Friday, August 27, 2021

The King Of Bootleggers Was A Prince In Central PA

Prince David Farrington

From 1920 to 1950, central Pennsylvania was home to The King Of Bootleggers, a Robin Hood with the best hooch around.    He made millions running as many as 30 illegal stills throughout the valley, and he generously gave those millions to his community - repairing  churches, providing shoes and groceries to poor families, and even rebuilding an entire home for a family after it was lost in a fire.   

 After numerous arrests, fines, and time spent in jails an prisons,  the millionaire died penniless, severely malnourished, with gangrene in his feet so severe that he had had  difficulty walking in the years leading up to his death.  

One federal agent reported that Farrington had everyone in Clinton and Lycoming Counties on his payroll in one way or another, and many, many, locals have stories about Prince Farrington.  Here in the Valley,  Farrington remains a legend, a true Prince among men.  

Born in Greensboro North Carolina on June 3rd 1889, his legal name was Prince David Farrington, son of Thomas & Betty [Williams] Farrington. He was named for Doctor Prince, the doctor who delivered him.  

Prince Farrington  learned his trade from his father, who operated a still on their North Carolina farm.  Around 1902, a neighbor was thought to have informed on the Farrington still.  Prince, at the age of 12, burnt down that neighbors barn in retaliation, resulting in the first of what would become many arrests.

 After being arrested several times in North Carolina, held in both county prisons and once in the Atlanta Federal Penitentiary, Farrington brought his wife and three children to Sugar Valley in Clinton County PA.

He quickly built up a network of stills and distribution route.  He owned a fleet of autos and trucks, and knew everyone in the area. In 1920 however, the Volstead Act, better known as prohibition, had made his product illegal.  And Farrington had many brushes with the law, serving time in a variety of prisons and jails throughout the country.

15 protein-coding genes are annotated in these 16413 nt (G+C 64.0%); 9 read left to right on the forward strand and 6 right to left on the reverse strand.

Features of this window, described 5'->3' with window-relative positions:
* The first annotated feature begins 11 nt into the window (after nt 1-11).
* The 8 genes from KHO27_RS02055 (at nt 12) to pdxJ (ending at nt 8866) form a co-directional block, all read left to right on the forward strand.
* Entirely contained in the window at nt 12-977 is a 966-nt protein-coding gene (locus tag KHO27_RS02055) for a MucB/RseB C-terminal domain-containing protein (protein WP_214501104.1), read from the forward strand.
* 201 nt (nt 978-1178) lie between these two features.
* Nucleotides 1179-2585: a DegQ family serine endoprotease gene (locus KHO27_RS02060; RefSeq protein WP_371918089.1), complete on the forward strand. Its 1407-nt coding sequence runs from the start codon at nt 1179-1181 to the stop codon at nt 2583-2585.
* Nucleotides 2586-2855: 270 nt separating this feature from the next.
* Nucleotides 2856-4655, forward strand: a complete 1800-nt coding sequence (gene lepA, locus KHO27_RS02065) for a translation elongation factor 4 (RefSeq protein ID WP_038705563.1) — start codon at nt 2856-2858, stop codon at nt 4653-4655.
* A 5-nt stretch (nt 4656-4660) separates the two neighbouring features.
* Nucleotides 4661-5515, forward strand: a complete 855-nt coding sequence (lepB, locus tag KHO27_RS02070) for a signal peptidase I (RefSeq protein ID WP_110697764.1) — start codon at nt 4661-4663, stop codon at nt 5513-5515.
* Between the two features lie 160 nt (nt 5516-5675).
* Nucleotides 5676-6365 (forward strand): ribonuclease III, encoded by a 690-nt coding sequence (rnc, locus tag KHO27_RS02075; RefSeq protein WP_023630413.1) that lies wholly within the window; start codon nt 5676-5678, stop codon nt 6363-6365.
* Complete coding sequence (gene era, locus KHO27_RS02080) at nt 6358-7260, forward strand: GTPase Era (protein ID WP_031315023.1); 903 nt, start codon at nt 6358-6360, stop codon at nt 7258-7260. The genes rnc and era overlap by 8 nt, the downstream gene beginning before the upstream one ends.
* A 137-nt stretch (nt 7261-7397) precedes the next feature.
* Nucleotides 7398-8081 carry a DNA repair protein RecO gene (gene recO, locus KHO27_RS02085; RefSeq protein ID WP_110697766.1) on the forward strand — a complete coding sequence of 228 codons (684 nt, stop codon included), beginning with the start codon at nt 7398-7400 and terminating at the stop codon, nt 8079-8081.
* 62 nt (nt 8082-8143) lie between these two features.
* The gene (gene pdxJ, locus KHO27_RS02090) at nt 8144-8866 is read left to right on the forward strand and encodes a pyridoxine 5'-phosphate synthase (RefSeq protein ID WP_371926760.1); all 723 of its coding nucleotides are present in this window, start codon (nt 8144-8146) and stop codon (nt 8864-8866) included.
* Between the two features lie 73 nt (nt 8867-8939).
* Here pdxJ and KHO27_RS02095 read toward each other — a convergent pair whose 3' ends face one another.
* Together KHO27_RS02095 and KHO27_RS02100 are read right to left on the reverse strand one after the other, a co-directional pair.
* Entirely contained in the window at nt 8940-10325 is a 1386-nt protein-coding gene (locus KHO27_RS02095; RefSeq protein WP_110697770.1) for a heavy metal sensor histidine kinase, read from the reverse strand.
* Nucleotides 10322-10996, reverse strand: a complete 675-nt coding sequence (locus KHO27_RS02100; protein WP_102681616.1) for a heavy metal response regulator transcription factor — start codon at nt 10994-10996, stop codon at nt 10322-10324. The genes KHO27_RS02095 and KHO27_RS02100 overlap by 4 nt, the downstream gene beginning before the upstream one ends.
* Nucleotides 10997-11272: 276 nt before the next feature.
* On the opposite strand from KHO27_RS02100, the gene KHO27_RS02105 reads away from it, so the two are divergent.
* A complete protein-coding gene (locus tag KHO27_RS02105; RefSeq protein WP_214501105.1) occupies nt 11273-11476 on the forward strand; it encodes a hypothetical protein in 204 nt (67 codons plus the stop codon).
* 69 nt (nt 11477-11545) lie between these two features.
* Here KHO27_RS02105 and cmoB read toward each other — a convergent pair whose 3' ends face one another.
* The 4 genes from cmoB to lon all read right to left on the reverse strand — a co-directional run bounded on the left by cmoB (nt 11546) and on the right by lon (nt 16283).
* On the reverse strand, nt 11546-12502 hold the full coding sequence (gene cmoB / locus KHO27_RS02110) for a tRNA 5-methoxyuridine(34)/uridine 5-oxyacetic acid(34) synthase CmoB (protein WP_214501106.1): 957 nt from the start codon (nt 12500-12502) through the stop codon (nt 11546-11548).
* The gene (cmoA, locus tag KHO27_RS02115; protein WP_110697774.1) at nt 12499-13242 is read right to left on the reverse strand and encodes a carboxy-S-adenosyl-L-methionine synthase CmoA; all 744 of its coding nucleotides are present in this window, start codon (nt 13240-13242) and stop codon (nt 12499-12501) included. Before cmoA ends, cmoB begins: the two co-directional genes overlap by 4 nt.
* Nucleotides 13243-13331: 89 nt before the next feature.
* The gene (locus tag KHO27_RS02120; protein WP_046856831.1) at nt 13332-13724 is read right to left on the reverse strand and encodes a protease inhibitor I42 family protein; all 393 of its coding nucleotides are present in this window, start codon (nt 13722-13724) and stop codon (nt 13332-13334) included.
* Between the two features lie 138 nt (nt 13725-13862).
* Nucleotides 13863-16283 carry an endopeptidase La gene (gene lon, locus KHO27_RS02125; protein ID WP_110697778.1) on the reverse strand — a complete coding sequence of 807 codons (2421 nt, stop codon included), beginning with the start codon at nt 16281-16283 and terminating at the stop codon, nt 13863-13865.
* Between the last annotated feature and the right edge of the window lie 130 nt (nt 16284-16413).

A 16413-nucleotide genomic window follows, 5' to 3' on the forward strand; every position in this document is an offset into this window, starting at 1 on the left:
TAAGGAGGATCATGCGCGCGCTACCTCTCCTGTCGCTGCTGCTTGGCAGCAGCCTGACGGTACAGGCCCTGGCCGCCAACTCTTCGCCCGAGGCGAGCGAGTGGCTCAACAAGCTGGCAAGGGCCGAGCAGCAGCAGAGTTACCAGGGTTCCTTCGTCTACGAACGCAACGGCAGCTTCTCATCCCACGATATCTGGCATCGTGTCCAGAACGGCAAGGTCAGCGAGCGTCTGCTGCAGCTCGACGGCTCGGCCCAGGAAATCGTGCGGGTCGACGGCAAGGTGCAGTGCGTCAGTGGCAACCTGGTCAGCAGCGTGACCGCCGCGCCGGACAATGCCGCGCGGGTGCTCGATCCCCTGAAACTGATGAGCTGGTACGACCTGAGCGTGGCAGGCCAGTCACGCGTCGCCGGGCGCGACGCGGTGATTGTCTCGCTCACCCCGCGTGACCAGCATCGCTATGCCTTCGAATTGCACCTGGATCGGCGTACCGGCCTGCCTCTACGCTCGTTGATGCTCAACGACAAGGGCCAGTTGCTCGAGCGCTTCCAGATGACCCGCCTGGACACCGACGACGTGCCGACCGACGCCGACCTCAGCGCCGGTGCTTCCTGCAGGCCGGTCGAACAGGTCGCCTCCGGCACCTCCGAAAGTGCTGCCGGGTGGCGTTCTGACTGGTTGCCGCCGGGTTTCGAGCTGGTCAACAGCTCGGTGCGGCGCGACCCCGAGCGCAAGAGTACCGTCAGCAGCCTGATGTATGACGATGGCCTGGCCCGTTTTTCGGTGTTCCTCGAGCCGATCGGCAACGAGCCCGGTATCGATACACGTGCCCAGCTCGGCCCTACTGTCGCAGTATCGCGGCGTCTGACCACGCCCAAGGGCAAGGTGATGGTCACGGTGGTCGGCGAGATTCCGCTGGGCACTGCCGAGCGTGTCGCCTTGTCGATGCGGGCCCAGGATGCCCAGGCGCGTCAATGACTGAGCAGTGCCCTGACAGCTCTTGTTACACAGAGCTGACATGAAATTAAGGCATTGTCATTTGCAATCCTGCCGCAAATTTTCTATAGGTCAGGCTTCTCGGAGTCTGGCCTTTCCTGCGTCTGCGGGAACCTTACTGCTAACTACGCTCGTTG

Later in life Prince was asked whether he preferred Pennsylvania or North Carolina, and Prince replied,  "I like these close mouthed dutchmen."

One of Farrington's many stills, location unknown

In Pennsylvania, the arrests continued, and his fortune increased. His "Florida Fruit Farm" was well known for it's alcohol. He paid farmers double the market value to grow rye, instead of wheat and oats.

 A chemist who analyzed his liquor reported that it was superior to the average moonshine. A state liquor store manager said not only was it better than the states product, but it was cheaper too.  Farrington is quoted as saying “My neighbors up in central Pennsylvania always said I could turn out the best moonshine they ever tasted.” 

January 6, 1922

Federal agents knew that to locate stills, all they had to do was taste the streams.  Whiskey stills needed water to operate, and were almost always located near springs.  The process left a whiskey taste in the water, that could be detected downstream.

Prince Farrington learned that limestone would filter the taste from the water, so he placed his stills in areas rich in limestone. It was not enough however, and Farrington continued to be arrested for his illegal stills.

A staged "danger" photo, at a Farrington Still near McElhattan Pa . 
The area near Rosencrans falls, where the reservoir today, was the location of at least one of Farrington's stills.  Others were located as far north as North Bend and Jersey Mills, and as far south as Lamar and Elimsport.  The Florida Fruit Farm was located right along where Route 80 runs today, between Rauchtown and Loganton.  The Millbrook Playhouse in Mill Hall once housed a secret storage compartment for Farrington Booze, as did other businesses throughout the area.